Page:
Adult Stem Cell Therapy Blog

Rewiring Young Hearts

Tuesday, June 20, 2006 - Stem Cell Guru

The vast majority of articles on this blog relate to stem cell cures for heart disease or other dioeseases that in the main affect adults, rather than kids.

However, about one in 22,000 children is born with serious flaw in the heart: The self-generated electrical impulse in the right atrium of the upper heart fails to reach the lower ventricles which prevents them from being stimulated to pump out blood after filling up.

Now, researchers led by cell biologist Douglas Cowan of Children's Hospital Boston are taking the very first steps in restoring electrical conduction in the ailing heart. His team of investigators has now carried out a 6-year study showing that, at least in rodents, a bridged circuit can be made from the body's own cells to electrically reconnect the bad wiring.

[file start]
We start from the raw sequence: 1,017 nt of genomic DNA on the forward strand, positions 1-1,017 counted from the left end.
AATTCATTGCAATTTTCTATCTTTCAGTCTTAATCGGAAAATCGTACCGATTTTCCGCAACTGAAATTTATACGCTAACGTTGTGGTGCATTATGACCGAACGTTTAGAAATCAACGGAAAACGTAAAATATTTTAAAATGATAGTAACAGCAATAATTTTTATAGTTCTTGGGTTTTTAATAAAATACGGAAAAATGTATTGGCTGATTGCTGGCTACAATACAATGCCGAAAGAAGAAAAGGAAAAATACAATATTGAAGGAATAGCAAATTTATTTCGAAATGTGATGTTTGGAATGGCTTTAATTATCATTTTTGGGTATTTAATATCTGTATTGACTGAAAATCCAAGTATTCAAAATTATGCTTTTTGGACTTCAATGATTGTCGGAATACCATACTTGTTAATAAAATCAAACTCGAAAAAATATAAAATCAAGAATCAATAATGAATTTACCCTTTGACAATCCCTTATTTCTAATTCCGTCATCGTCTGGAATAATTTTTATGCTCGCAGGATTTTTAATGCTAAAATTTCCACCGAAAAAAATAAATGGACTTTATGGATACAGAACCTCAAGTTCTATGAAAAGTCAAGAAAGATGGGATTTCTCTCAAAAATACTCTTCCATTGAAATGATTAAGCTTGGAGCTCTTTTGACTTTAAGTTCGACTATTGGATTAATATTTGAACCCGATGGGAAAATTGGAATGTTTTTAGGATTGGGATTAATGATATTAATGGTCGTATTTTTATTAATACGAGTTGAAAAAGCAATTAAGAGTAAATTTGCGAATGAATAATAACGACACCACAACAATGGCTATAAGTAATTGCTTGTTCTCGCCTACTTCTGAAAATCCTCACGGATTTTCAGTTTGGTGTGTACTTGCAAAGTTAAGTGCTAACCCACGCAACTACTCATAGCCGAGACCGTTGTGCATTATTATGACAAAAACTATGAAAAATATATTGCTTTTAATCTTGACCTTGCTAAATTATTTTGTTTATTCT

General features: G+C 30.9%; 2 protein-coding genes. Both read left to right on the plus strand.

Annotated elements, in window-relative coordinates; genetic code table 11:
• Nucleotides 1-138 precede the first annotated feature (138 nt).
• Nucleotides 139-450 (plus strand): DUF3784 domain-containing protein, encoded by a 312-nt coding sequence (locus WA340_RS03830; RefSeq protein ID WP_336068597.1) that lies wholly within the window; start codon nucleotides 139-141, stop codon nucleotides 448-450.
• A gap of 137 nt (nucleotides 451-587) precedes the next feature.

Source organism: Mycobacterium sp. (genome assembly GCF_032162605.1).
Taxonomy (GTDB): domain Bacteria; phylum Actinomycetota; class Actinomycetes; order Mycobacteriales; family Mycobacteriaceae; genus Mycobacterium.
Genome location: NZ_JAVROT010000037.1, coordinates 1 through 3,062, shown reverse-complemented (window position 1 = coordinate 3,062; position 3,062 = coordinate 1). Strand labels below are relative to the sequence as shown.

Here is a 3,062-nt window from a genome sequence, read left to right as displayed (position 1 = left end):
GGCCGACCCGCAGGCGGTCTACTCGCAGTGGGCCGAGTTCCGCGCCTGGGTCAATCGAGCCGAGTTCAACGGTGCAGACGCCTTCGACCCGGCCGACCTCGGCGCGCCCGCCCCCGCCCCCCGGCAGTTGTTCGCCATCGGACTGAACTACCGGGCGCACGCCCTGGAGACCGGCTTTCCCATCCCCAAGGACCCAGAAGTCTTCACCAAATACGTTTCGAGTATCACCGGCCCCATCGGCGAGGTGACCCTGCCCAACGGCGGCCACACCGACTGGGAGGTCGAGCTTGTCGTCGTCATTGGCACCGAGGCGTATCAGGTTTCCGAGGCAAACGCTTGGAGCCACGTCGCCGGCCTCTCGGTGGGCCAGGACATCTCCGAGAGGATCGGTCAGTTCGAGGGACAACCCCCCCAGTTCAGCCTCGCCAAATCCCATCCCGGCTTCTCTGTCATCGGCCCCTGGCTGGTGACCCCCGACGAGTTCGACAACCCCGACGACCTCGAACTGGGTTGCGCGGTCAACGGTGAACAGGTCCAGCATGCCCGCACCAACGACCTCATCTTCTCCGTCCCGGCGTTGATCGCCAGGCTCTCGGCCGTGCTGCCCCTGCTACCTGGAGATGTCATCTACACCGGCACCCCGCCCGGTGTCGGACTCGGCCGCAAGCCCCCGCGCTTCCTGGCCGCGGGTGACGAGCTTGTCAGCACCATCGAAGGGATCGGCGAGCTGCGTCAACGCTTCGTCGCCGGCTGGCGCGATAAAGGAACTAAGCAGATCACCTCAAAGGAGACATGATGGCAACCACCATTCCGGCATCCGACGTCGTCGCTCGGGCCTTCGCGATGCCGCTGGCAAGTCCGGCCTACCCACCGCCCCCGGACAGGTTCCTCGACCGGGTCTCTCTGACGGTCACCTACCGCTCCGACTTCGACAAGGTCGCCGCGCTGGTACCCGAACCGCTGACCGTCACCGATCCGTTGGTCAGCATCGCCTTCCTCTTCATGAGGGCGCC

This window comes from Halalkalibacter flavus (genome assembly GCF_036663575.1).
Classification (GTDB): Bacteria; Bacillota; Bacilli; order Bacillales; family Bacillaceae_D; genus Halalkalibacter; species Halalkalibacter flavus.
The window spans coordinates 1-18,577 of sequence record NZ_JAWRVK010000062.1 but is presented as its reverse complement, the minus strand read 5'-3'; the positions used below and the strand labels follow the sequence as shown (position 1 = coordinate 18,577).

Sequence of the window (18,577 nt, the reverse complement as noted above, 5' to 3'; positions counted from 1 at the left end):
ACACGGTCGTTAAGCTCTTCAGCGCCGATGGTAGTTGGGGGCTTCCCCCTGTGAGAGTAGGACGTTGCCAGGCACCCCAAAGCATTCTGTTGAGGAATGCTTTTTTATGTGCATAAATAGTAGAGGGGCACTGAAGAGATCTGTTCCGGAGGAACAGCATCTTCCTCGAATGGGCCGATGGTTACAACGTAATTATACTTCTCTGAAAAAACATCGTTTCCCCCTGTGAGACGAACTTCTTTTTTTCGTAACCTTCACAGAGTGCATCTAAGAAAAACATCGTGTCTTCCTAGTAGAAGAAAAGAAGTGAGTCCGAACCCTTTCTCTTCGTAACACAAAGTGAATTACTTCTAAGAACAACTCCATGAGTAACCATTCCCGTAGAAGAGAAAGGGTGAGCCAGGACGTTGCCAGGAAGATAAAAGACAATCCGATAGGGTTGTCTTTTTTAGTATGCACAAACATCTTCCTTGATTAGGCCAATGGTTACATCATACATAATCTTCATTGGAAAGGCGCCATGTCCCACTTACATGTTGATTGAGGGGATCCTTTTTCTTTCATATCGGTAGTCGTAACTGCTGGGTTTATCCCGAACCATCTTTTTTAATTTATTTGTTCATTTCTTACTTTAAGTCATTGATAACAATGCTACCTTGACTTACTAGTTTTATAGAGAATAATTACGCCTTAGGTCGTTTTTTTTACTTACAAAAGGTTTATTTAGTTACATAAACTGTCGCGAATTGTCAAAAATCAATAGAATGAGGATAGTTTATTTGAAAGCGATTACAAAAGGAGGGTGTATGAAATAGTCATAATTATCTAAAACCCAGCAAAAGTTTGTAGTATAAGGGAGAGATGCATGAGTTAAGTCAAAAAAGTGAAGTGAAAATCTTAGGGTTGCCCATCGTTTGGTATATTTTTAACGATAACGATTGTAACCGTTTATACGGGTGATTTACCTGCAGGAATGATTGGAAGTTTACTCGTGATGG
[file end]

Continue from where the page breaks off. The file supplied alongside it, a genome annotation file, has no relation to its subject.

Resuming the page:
To make the 'patch' researchers started with muscle precursor cells called myoblasts, which are usually found in skeletal muscle and conduct electrical signals. Then the team implanted the structure into rats to electrically connect the upper and lower heart. It worked.

The next step for the team is to try to reproduce these results in larger mammals. To that end, Cowan's team is now trying the therapy in lambs.

This article can be found in this week's online edition of Science Magazine.


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